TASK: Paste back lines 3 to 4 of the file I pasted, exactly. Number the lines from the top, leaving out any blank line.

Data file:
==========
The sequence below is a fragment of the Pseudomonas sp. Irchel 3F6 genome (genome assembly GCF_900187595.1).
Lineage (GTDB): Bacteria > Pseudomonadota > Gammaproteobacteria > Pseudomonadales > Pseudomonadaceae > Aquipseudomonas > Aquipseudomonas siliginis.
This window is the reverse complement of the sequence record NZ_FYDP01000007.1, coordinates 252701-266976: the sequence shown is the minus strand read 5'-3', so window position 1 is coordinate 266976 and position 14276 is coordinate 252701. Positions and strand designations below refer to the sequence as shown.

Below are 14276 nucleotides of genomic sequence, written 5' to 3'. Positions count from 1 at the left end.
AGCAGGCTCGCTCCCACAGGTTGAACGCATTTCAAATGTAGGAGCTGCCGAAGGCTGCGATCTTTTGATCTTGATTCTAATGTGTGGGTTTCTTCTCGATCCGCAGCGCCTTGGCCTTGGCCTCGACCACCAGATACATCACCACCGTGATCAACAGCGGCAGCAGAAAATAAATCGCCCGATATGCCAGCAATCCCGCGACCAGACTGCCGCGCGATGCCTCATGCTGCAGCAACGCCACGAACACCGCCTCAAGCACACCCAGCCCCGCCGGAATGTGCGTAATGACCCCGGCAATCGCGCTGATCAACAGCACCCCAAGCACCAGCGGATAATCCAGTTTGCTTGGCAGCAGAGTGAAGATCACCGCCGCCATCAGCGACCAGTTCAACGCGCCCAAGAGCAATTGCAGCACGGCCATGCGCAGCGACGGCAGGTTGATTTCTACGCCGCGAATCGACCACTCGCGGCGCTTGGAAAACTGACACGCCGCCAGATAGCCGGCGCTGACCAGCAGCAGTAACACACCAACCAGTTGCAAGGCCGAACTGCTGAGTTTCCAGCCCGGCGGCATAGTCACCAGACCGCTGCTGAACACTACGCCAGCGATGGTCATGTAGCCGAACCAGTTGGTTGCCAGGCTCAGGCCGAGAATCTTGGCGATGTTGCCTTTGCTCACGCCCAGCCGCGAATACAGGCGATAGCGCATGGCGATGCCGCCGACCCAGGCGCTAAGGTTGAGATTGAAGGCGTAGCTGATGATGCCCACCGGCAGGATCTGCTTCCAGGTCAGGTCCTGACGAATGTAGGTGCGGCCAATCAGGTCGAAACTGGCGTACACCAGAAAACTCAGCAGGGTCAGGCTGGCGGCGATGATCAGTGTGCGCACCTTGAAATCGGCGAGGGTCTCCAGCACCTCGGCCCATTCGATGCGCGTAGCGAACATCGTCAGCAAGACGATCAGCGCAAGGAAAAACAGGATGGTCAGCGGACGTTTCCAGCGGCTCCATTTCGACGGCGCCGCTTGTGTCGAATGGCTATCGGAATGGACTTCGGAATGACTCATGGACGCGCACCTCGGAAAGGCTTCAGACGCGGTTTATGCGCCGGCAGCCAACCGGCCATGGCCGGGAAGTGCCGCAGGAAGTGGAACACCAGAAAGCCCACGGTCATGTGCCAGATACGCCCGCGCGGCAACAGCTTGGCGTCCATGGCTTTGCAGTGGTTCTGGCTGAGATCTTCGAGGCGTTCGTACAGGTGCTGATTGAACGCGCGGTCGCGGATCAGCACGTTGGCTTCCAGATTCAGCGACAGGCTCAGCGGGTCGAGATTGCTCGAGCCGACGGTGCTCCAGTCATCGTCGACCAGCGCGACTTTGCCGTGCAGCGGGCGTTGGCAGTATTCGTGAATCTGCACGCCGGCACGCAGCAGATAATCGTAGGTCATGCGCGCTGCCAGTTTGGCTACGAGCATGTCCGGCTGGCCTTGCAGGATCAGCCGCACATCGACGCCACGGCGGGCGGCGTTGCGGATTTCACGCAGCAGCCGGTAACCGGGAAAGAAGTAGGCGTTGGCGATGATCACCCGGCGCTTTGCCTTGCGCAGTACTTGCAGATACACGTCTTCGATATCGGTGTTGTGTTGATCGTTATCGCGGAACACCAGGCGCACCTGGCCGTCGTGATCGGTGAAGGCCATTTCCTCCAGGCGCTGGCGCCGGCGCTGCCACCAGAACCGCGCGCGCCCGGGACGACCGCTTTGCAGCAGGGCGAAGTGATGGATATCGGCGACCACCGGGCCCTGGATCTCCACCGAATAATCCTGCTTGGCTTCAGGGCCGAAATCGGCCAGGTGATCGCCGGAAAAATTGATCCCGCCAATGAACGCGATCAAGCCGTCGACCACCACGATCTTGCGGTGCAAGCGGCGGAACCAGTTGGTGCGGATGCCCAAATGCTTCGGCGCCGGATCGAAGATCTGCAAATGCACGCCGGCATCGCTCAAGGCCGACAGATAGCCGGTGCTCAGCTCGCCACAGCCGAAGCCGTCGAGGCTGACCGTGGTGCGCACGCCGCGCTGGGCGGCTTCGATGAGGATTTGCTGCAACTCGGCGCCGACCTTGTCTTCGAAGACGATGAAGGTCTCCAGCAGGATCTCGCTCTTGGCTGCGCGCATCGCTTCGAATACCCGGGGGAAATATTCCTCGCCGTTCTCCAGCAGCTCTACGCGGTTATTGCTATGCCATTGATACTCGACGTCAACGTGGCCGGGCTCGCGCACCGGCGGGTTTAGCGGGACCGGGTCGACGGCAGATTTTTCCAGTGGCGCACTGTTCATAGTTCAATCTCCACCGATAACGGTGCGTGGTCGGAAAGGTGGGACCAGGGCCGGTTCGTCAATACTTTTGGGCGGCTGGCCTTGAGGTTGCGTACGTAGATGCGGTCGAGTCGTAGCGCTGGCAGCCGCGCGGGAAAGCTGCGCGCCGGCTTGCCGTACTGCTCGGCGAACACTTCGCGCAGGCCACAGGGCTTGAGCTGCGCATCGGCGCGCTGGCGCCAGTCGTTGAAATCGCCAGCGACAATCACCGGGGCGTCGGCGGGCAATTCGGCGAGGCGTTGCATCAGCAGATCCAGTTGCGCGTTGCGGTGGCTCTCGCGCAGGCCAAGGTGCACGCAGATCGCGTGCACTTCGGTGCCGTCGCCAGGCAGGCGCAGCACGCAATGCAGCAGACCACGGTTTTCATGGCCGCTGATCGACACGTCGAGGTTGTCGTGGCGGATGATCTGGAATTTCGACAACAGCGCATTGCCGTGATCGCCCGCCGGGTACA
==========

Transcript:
This window is the reverse complement of the sequence record NZ_FYDP01000007.1, coordinates 252701-266976: the sequence shown is the minus strand read 5'-3', so window position 1 is coordinate 266976 and position 14276 is coordinate 252701. Positions and strand designations below refer to the sequence as shown.

Below are 14276 nucleotides of genomic sequence, written 5' to 3'. Positions count from 1 at the left end.